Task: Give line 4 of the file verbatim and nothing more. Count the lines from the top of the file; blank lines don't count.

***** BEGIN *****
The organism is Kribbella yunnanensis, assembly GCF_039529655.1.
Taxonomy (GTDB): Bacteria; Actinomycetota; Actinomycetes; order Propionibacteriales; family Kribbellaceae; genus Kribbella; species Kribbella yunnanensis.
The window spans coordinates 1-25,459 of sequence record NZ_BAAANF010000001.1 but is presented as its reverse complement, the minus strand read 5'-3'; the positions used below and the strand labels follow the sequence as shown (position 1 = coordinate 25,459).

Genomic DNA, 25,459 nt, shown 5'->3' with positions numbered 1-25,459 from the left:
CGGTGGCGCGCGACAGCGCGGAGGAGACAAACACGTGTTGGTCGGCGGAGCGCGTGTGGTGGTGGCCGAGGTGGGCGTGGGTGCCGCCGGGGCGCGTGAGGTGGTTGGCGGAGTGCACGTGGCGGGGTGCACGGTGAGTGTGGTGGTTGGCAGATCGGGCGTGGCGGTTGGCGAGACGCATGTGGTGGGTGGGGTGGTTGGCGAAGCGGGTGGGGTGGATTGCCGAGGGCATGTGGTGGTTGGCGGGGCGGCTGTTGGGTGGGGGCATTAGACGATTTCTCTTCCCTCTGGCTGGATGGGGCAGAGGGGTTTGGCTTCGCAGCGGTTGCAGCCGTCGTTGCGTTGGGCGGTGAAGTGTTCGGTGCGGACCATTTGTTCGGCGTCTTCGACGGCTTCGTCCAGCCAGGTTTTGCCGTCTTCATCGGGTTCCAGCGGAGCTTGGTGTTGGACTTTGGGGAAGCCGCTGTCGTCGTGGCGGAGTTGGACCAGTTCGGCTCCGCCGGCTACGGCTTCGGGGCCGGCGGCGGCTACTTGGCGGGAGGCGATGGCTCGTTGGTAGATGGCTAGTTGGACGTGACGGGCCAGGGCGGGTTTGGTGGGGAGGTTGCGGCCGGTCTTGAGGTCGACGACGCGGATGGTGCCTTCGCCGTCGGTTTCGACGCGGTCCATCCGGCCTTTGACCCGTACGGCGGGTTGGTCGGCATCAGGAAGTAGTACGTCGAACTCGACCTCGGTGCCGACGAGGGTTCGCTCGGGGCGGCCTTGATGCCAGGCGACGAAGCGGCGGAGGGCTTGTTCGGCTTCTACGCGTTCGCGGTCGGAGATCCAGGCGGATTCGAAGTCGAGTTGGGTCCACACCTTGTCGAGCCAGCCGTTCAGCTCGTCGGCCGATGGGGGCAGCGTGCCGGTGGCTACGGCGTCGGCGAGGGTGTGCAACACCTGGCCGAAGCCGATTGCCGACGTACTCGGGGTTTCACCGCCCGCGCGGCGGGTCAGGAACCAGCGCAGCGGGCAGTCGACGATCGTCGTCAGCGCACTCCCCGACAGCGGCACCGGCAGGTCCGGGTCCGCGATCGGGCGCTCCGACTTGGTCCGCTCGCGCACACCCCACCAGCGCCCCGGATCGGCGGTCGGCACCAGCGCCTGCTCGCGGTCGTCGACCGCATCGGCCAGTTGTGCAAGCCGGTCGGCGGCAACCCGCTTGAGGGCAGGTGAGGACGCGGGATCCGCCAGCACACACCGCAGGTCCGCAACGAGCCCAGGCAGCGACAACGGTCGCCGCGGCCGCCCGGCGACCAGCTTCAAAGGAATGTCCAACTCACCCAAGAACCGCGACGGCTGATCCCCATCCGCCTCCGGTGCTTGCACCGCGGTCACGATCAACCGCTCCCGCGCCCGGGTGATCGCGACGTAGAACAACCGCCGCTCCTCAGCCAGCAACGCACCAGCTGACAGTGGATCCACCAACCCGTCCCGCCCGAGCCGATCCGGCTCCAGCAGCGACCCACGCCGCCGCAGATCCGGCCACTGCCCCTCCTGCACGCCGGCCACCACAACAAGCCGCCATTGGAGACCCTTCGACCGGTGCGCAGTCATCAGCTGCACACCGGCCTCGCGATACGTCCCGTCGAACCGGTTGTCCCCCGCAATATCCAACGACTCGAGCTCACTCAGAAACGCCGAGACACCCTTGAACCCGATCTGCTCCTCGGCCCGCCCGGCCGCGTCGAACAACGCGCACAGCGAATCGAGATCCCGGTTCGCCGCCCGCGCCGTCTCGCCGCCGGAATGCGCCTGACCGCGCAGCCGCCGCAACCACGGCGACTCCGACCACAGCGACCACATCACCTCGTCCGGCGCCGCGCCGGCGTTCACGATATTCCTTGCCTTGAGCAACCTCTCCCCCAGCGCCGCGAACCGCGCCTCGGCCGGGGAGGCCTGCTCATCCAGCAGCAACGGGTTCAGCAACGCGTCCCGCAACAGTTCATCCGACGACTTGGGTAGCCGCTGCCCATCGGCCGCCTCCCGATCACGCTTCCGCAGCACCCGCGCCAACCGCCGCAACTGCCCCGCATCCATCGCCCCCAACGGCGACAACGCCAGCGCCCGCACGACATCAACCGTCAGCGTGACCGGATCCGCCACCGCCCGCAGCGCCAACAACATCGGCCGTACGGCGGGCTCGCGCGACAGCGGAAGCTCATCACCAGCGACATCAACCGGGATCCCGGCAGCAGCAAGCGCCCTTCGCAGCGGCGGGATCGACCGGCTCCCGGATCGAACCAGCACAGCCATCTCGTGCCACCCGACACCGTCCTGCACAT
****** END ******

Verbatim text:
Genomic DNA, 25,459 nt, shown 5'->3' with positions numbered 1-25,459 from the left: